Pfizer’s announcement that its vaccine was found to be 90% effective in preventing the novel coronavirus in clinical trial participants has many in the medical community celebrating, but the development likely won’t change the projected distribution timeline.
“It doesn’t mean a ton of changes to the timeline of things,” Dr. Katie Passaretti, medical director of infection prevention at Atrium Health’s Carolinas Medical Center, told Fox News, adding that it also doesn’t change the landscape of the several other vaccine candidates currently in development.
As far as production goes, Pfizer said it expects to produce up to 50 million vaccine doses in 2020 and up to 1.3 billion doses in 2021. The projection echoes previous estimates made by Dr. Anthony Fauci, the nation’s leading infectious disease expert, and others. It also highlights the need for more than one company to develop a safe and effective vaccine.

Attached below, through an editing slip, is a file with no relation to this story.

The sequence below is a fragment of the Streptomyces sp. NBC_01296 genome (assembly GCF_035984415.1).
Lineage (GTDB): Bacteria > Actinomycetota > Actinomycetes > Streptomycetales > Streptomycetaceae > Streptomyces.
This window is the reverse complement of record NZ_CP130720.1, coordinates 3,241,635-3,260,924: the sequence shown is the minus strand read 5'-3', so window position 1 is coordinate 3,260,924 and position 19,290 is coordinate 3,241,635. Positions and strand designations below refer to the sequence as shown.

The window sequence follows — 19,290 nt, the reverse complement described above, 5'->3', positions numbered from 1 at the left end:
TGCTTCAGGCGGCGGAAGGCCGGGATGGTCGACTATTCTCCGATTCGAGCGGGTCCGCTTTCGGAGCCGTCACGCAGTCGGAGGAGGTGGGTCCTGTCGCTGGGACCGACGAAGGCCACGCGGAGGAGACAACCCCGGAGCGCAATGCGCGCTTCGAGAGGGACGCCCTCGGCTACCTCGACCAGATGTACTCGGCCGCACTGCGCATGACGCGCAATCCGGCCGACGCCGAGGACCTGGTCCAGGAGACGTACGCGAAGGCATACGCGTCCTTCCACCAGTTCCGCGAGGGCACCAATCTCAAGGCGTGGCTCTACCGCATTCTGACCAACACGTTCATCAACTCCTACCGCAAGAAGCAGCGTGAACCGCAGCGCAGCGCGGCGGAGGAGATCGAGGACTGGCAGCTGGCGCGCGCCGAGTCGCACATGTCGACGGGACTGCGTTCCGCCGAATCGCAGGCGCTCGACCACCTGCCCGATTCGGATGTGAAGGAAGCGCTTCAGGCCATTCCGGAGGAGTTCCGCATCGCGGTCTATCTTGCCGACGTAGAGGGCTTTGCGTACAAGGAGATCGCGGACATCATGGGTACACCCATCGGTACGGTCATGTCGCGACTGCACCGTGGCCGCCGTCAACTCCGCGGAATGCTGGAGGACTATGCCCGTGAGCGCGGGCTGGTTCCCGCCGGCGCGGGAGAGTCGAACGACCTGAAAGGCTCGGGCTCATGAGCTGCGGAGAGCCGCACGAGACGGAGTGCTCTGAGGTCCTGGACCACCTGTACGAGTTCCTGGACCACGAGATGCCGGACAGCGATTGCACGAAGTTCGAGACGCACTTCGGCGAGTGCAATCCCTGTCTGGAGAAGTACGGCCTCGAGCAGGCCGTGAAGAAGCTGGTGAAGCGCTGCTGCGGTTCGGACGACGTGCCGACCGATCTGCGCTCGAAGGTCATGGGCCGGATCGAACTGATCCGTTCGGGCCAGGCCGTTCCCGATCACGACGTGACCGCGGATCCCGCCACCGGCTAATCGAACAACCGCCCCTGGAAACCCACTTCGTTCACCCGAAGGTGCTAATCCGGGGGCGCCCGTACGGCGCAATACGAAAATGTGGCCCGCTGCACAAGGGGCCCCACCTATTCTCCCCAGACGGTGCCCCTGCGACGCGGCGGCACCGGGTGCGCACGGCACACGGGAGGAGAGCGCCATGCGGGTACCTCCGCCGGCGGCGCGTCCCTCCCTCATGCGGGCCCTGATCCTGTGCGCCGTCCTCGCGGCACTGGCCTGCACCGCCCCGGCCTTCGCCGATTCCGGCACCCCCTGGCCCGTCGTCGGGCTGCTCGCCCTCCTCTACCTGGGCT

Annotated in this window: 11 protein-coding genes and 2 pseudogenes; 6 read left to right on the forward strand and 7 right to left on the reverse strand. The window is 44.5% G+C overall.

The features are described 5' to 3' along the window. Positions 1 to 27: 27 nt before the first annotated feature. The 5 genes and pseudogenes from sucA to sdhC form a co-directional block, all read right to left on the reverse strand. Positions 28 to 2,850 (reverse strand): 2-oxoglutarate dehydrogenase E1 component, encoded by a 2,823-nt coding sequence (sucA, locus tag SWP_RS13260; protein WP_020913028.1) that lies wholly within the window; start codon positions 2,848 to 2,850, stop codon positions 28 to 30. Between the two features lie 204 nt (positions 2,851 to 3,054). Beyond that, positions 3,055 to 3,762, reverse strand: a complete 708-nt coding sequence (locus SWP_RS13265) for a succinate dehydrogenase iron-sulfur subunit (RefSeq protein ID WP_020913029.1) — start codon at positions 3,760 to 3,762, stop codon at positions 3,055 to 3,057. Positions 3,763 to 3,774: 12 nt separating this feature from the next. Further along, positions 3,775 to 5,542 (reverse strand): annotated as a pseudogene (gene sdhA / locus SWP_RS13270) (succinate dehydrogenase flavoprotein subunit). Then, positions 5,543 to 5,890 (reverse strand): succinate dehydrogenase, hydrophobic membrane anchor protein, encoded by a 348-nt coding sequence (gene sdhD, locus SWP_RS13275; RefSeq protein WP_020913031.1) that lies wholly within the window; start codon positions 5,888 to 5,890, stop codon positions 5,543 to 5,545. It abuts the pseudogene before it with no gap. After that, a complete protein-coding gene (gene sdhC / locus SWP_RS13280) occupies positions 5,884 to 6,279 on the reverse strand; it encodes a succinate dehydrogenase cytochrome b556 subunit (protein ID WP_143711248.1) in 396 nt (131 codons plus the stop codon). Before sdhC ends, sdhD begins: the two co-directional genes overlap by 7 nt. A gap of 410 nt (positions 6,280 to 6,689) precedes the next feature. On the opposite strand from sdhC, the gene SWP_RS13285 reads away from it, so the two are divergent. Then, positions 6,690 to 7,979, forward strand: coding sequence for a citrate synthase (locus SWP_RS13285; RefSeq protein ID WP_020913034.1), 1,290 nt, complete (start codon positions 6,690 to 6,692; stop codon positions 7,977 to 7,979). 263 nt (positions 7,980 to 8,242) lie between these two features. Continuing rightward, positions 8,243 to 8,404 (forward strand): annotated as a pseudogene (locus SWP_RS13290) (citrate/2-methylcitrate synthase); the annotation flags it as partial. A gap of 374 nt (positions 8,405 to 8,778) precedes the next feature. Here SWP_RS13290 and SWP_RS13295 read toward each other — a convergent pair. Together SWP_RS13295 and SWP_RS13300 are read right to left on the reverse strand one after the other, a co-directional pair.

Passaretti said the news about the vaccine’s efficacy is “potentially super exciting” but added that the press release doesn’t include the safety data, and it hasn’t been reviewed by the FDA. It also doesn’t comment on how it does in preventing severe disease, or the potential for long-term side effects.
The company said it expects to have data on safety available by the third week of November, but that current analysis shows it was found to be more 90% effective in preventing COVID-19 in participants without evidence of prior SARS-CoV-2 infection.
“There’s much to know about the vaccine – but at least that piece is a very important one that certainly sounds promising,” she said.
Passaretti said Pfizer and the other companies working to develop a coronavirus vaccine should continue to be transparent and distribute data and information to help combat vaccine hesitancy.
“It’s potentially a big issue,” she said. “Vaccine hesitancy has become a concern for a number of infectious diseases – there’s a large chunk of the population that says, ‘No I’m not willing to get it,’ the benefit of the vaccine goes down significantly.”